Curmi & Partners

2020: A real-life example of behavioural finance

By Robert Ducker

Equity market investors have gone through a contrasting range of emotions since the start of the year. The high volatility so far in 2020 can be best explained by behavioural finance, i.e. the study of investor psychology. This field has garnered significant attention since the development of the prospect theory by two psychologists, Daniel Kahneman and Amos Tversky. Prospect theory, introduced in 1979 and developed further in 1992, describes how investors behave when faced with choices that involve risk. They argue that investors make decisions based on their expectation of gains or loss and conclude that investors are generally loss averse rather than risk averse. However, this loss aversion seems to disappear when markets are at the other extreme; when markets are rallying, investors fear missing out on the gains, ignoring any warnings of extreme valuations.

Away from the theory behind behavioural finance, the market moves so far in 2020 provides a perfect real-life example of how investor decision making changes despite little to no change in fundamentals. We shall divide 2020 into three phases: Phase 1 – Complacency (January to First week of February), Phase 2 – Fear (Mid-February to roughly the third week of March), Phase 3 – Greed (April and May).

We started 2020 on the back of solid gains during 2019. The S&P 500 (“SPX”) generated a total return of 31.5% last year as global growth fell to 2.9% in 2019 from 3.6% a year earlier (ironically markets were weak during 2018). This sense of optimism carried into 2020, with the SPX up 4.6% until 18/02 as the persistent rally in equity markets led to increased confidence and risk taking. Investors were happy to buy equities despite China, the second largest economy in the world, announcing lockdown measures.

This complacency quickly turned into fear as the first cases were registered outside of China. The risk of the virus spreading outside of China was known, but some assumed that like SARS in 2003, COVID-19 would be contained. Equity markets sold off sharply as it became clear that COVID-19 would become a global pandemic, with the SPX losing 33.8% over a month to 23/03. The sell-off was fast and sharp, as the high levels of uncertainty put an end to the longest bull market in history.

The negativity that had taken over investor sentiment in March quickly made way to greed. The SPX generated a total return of 31.5% from 24/03 to 05/06, making the March drawdown the shortest bear market in history (roughly 33 days). The rally was primarily driven by the sizeable and swift central banks and governments response, raising hopes that the economic weakness would be short lived. Generally, investors required confirmation that the measures announced worked. There was a lag between the FED announcing measures in 2008 to the equity market bottom in 2009. However, the backdrop has changed significantly since then with central banks becoming a key driver of market action. Investor reliance on central bank support is probably a lot higher today than it was back in 2008.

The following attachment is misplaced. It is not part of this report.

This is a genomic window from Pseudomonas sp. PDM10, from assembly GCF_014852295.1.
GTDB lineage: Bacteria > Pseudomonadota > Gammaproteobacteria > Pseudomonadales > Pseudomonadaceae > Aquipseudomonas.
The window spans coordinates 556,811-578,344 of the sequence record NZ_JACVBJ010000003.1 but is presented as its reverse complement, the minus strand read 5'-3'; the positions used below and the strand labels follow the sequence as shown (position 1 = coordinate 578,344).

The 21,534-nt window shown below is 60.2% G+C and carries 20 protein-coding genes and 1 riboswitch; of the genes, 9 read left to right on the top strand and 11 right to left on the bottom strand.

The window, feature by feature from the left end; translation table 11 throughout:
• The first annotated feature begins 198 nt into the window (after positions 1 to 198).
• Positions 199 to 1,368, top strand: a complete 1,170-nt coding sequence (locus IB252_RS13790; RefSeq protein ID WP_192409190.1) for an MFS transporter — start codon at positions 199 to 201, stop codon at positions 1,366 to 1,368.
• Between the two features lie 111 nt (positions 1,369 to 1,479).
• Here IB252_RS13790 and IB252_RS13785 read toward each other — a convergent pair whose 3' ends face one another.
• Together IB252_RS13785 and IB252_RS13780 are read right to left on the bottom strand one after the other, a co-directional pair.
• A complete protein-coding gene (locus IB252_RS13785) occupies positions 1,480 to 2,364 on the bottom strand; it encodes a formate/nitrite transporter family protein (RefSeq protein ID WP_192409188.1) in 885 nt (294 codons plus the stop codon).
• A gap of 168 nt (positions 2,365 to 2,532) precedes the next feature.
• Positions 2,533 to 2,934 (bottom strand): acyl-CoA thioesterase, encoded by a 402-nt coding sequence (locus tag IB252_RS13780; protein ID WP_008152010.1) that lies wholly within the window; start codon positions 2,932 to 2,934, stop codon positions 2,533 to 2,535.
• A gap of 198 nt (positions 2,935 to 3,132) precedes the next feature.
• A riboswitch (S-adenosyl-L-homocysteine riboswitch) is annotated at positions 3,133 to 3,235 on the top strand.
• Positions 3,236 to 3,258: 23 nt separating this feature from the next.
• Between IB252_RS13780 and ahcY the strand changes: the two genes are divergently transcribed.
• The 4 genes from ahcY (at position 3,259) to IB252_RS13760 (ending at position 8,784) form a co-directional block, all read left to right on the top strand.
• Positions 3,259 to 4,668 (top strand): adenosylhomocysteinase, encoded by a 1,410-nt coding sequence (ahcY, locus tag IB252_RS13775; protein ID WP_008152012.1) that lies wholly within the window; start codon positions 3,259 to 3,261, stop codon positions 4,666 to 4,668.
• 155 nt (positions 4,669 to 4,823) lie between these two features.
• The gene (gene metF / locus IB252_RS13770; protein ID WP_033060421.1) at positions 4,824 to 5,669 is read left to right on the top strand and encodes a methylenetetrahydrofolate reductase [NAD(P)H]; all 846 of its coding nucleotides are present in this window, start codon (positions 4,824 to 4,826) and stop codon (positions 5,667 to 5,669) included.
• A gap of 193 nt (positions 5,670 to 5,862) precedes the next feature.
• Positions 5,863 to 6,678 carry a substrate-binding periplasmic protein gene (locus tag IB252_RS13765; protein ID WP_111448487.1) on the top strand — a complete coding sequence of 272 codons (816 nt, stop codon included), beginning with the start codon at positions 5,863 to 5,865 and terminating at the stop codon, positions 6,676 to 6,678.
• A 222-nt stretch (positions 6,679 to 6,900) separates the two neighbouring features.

Equities continued to rally notwithstanding the shocking data published by the big economies during April and May. The global economy came to a standstill, while at the same time unemployment in the US soared, aided by less stringent labour laws. Investors were pricing in a V-shaped recovery, which implies a pickup in the second half of 2020 when compared to the first half. Nevertheless, the lack of any meaningful visibility as well as the risk of a second wave made buying equities a risky proposition, a leap of faith of sorts.

The backdrop of lacklustre economic growth and low rates was supportive for growth stocks. This distorted performance somewhat, as the largest 5 stocks in terms of market capitalisation on the SPX are: Microsoft, Apple, Amazon, Facebook and Alphabet, generally classified as growth stocks. Therefore, the performance of the SPX has been positively impacted by investor preference for growth stocks rather than a broad-based rally.

Around mid-May, investors started to buy more cyclical and value names as opposed to growth as major economies announced the easing of lockdown measures. For this pro-cyclical rotation to persist, we would need to see significantly better economic data, steepening of the yield curve and higher inflation expectations. The blowout employment numbers published by the US on 5th June was an early indication of this trend but concerns over a second wave put an end to this rotation.

Bearing in mind the uncertainty and conflicting news flow, we expect equity markets to move sideways throughout the summer. We see scope for some of the stocks we follow to outperform over the near term, assuming no change in the virus trends and before the US elections come into investor focus. We continue to believe that despite the extremely high valuations, carefully selected stocks that can generate significant cash flow growth and have a strong balance sheet will outperform in the near term.

The information presented in this commentary is solely provided for informational purposes and is not to be interpreted as investment advice, or to be used or considered as an offer or a solicitation to sell/buy or subscribe for any financial instruments, nor to constitute any advice or recommendation with respect to such financial instruments. Curmi and Partners Ltd. is a member of the Malta Stock Exchange, and is licensed by the MFSA to conduct investment services business.